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Meri
Every time I read Bukowski I find myself wondering the same thing: What is it with this man?

Then he hits you with one of his sticks and sticks this into your brain and you can't never forget it.

If you're going to try, go all the way. Otherwise, don't even start. This could mean losing girlfriends, wives, relatives and maybe even your mind. It could mean not eating for three or four days. It could mean freezing on a park bench. It could mean jail. It could mean derision. It could mean mockery--
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What is your favourite Charles Bukowski book? 11 112 Dec 07, 2014 11:18AM  
  • Dead Babies
  • Clown Girl
  • Leaving Las Vegas
  • Skagboys
  • The Room
  • The Coma
  • A Snowball in Hell
  • The Fuck Up
  • Guts
  • The Basketball Diaries
  • The Contortionist's Handbook
  • Hey Nostradamus!
  • Slaves of New York
  • Dreams from Bunker Hill (The Saga of Arthur Bandini, #4)
  • The Informers
  • Nineteen Seventy Seven (Red Riding, #2)
  • Kingdom Come
  • And the Ass Saw the Angel
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Henry Charles Bukowski (born as Heinrich Karl Bukowski) was a German-born American poet, novelist and short story writer. His writing was influenced by the social, cultural and economic ambience of his home city of Los Angeles.It is marked by an emphasis on the ordinary lives of poor Americans, the act of writing, alcohol, relationships with women and the drudgery of work. Bukowski wrote thousands ...more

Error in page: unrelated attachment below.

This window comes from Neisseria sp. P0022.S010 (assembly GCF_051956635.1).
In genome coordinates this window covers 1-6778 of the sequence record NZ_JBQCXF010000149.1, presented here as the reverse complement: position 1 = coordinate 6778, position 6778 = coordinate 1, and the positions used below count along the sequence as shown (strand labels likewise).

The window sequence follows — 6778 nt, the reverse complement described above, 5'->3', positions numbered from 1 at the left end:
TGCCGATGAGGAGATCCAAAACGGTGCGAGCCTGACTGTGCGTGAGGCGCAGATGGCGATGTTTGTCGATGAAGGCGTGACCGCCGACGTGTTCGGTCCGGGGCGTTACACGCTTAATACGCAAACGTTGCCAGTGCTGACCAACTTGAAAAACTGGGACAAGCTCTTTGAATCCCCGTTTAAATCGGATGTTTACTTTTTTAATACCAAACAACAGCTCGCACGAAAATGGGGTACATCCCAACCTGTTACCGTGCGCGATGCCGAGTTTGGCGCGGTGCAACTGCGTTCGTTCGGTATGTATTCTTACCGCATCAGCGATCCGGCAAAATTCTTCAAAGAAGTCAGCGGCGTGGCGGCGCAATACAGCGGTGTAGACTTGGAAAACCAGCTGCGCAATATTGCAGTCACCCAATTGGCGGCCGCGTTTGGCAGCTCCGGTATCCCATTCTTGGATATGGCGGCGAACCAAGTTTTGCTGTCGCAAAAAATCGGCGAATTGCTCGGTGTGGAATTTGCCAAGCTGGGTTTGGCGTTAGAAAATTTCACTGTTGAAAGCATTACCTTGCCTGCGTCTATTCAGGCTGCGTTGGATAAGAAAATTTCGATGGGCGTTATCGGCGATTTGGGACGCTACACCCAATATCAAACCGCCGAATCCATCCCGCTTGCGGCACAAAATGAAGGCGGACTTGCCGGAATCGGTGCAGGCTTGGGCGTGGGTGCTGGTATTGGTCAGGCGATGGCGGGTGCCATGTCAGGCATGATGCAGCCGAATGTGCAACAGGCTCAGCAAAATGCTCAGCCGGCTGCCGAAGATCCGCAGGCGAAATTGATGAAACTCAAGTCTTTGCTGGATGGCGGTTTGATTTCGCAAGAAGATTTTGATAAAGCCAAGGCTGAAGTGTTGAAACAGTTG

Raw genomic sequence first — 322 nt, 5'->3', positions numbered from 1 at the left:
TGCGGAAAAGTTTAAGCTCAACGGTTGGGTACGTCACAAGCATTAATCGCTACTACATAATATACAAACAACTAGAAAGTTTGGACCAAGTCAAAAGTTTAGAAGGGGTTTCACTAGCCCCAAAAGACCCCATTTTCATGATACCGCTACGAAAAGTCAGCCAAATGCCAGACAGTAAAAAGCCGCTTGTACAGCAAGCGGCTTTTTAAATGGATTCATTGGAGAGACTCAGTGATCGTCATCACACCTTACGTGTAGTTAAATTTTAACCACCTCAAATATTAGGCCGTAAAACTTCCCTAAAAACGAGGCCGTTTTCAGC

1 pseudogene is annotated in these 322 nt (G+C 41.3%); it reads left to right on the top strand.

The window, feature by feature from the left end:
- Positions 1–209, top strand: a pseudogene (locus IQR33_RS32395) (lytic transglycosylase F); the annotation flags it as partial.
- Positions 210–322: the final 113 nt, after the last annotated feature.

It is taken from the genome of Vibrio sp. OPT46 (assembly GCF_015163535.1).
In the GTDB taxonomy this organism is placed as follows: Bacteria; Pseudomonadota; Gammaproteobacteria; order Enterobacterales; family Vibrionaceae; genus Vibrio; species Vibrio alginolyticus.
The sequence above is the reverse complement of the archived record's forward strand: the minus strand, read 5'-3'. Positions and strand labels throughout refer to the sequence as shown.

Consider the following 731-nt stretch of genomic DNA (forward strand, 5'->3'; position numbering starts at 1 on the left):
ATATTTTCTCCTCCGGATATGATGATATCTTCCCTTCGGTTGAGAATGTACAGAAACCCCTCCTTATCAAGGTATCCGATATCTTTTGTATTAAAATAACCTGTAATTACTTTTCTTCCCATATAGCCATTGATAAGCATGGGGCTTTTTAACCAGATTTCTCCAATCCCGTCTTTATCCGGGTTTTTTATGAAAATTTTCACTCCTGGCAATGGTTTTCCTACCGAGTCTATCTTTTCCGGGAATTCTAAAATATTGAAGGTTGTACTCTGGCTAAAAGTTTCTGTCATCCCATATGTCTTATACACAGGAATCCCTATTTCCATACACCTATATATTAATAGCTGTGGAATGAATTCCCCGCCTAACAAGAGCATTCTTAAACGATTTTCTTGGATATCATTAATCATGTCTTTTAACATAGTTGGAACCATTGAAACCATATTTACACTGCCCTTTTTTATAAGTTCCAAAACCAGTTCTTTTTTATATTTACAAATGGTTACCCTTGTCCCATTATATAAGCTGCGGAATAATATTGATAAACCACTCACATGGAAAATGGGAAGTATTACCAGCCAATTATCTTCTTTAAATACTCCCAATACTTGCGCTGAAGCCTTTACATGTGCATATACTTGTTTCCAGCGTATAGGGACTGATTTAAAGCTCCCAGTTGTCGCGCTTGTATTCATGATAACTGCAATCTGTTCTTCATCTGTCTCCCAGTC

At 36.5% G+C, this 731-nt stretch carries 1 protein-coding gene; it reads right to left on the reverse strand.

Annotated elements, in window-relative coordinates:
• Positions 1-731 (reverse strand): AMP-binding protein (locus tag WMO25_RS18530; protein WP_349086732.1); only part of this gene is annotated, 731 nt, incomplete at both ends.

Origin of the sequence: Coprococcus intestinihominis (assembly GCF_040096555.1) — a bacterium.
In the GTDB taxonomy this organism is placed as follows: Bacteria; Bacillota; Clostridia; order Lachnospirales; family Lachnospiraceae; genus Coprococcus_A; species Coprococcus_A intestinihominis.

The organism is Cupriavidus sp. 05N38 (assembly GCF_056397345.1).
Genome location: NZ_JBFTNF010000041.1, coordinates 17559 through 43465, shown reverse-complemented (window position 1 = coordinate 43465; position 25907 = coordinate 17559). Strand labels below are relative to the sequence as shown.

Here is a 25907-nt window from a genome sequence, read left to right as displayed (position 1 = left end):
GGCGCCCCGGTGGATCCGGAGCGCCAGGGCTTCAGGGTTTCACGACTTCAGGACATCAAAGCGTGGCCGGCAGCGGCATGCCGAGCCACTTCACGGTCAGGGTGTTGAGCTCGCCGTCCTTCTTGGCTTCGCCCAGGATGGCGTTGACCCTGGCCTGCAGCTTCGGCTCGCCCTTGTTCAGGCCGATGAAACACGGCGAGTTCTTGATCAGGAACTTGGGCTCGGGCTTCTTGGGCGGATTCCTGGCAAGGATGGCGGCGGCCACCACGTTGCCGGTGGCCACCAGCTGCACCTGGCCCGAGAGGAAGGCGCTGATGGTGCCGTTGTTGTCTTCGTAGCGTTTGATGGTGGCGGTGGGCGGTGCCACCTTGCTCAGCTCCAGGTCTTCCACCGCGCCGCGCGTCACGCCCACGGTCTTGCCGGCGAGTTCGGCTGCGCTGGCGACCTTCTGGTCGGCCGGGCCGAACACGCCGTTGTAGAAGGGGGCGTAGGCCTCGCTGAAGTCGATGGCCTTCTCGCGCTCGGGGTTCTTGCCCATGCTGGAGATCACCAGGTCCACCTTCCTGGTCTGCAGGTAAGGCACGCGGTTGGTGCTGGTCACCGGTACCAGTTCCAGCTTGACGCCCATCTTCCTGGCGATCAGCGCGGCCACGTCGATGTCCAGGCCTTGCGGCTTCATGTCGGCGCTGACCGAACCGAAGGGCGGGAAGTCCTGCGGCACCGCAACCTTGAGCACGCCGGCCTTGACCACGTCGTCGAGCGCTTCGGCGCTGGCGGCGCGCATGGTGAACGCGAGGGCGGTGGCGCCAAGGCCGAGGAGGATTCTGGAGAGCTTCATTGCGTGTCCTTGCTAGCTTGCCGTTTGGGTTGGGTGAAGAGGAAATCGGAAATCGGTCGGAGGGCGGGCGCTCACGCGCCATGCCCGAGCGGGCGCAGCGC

More about Charles Bukowski...
Post Office Ham on Rye Women Love is a Dog from Hell Notes of a Dirty Old Man

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“My ambition is handicapped by laziness” 4378 likes
“If you're going to try, go all the way. Otherwise, don't even start. This could mean losing girlfriends, wives, relatives and maybe even your mind. It could mean not eating for three or four days. It could mean freezing on a park bench. It could mean jail. It could mean derision. It could mean mockery--isolation. Isolation is the gift. All the others are a test of your endurance, of how much you really want to do it. And, you'll do it, despite rejection and the worst odds. And it will be better than anything else you can imagine. If you're going to try, go all the way. There is no other feeling like that. You will be alone with the gods, and the nights will flame with fire. You will ride life straight to perfect laughter. It's the only good fight there is.” 4356 likes